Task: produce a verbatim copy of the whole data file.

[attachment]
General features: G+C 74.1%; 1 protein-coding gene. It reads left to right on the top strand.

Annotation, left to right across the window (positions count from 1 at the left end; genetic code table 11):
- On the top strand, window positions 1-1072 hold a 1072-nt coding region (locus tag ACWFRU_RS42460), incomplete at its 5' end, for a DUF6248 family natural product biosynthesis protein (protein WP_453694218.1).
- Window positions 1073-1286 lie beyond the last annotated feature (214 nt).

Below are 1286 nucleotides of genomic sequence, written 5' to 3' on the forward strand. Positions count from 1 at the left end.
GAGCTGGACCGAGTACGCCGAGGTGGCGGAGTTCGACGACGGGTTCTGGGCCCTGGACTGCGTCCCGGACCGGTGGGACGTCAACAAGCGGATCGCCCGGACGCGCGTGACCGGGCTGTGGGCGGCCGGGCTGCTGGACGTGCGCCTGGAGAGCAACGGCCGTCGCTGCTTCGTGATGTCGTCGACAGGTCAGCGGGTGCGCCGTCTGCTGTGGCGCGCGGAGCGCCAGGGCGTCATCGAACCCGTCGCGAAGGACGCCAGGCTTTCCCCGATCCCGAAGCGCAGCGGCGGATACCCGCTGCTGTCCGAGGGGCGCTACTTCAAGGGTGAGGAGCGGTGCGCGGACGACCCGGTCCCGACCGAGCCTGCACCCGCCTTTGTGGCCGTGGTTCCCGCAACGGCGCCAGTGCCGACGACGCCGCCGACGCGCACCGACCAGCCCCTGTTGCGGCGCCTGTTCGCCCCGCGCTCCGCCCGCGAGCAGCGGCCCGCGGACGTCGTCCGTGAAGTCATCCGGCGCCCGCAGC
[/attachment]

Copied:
General features: G+C 74.1%; 1 protein-coding gene. It reads left to right on the top strand.

Annotation, left to right across the window (positions count from 1 at the left end; genetic code table 11):
- On the top strand, window positions 1-1072 hold a 1072-nt coding region (locus tag ACWFRU_RS42460), incomplete at its 5' end, for a DUF6248 family natural product biosynthesis protein (protein WP_453694218.1).
- Window positions 1073-1286 lie beyond the last annotated feature (214 nt).

Below are 1286 nucleotides of genomic sequence, written 5' to 3' on the forward strand. Positions count from 1 at the left end.
GAGCTGGACCGAGTACGCCGAGGTGGCGGAGTTCGACGACGGGTTCTGGGCCCTGGACTGCGTCCCGGACCGGTGGGACGTCAACAAGCGGATCGCCCGGACGCGCGTGACCGGGCTGTGGGCGGCCGGGCTGCTGGACGTGCGCCTGGAGAGCAACGGCCGTCGCTGCTTCGTGATGTCGTCGACAGGTCAGCGGGTGCGCCGTCTGCTGTGGCGCGCGGAGCGCCAGGGCGTCATCGAACCCGTCGCGAAGGACGCCAGGCTTTCCCCGATCCCGAAGCGCAGCGGCGGATACCCGCTGCTGTCCGAGGGGCGCTACTTCAAGGGTGAGGAGCGGTGCGCGGACGACCCGGTCCCGACCGAGCCTGCACCCGCCTTTGTGGCCGTGGTTCCCGCAACGGCGCCAGTGCCGACGACGCCGCCGACGCGCACCGACCAGCCCCTGTTGCGGCGCCTGTTCGCCCCGCGCTCCGCCCGCGAGCAGCGGCCCGCGGACGTCGTCCGTGAAGTCATCCGGCGCCCGCAGC